No, you probably aren’t aware of the name Carlo Lambregts. Unless you’re someone that lives in the Netherlands and goes to the business owner’s cinema, you probably have no reason to ever know who Carlo Lambregts is. But if you’re a fan of James Bond, you’re going to be incredibly interested in what he has to say, as it appears the cinema owner claims to have some insider information about the release date for “No Time to Die.”
“No Time to Die” has been the subject of release drama since last April, when the film was originally delayed until November 2020 due to the COVID-19 pandemic. Then the film was moved again from November 2020 to April of this year. But according to an interview with the Dutch outlet BN DeStem, Lambregts claims that the release date for the latest James Bond feature, “No Time to Die,” is going to change yet again from April to November.
The report doesn’t say that Lambregts believes the film will be delayed. He actually claims that it is delayed, implying that maybe MGM and the folks behind “No Time to Die” have yet to make the release date delay public knowledge. But this does jive with other recent rumors that the Bond film would be perhaps be moving to later this year. And if this is true and “No Time to Die” is going to move, yet again, then the box office is in some serious trouble.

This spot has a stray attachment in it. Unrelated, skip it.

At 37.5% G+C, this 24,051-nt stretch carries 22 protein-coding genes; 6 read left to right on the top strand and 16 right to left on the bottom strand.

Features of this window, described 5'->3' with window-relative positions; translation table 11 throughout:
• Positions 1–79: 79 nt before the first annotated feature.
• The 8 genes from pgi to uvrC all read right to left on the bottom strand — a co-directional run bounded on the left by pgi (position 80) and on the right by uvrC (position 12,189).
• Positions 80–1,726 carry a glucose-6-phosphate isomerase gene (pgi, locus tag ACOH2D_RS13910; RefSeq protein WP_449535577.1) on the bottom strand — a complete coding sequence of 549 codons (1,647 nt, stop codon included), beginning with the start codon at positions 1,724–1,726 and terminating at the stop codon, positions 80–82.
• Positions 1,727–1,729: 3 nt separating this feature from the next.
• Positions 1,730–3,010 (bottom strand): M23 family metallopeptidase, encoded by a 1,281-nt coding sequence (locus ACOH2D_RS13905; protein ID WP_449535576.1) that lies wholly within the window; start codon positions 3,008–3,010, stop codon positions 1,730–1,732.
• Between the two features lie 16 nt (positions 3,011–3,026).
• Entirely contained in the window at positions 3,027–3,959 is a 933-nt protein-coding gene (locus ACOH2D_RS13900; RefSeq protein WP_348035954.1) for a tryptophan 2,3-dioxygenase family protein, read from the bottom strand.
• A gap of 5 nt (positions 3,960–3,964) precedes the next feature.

As we’ve heard from cinema owners over the past few months, 2021 was poised to be the return to normal. Even in our recent interview with the Marcus Theatres CEO, he was pointing to March when we could expect film studios to begin releasing some of the blockbusters that have been sitting on the shelf for nearly a year. But if “No Time to Die” makes the move to the fall, when the vaccine for COVID-19 is expected to be already given to most nearly everyone who wants it, then does this become the first domino in yet another release date delay chain of events?
March and April have the release of films such as “Raya and the Last Dragon,” “The King’s Man,” “Morbius,” “Mortal Kombat,” “Reminiscence,” “A Quiet Place Part II,” and “Last Night in Soho,” in addition to “No Time to Die.” If the Bond film moves and shows that studios don’t have confidence in theaters being able to become profitable by spring, there could be yet another mass exodus of films, putting theaters in a terrible bind.
So, if we’re to believe Lambregts, that’s just a matter of time.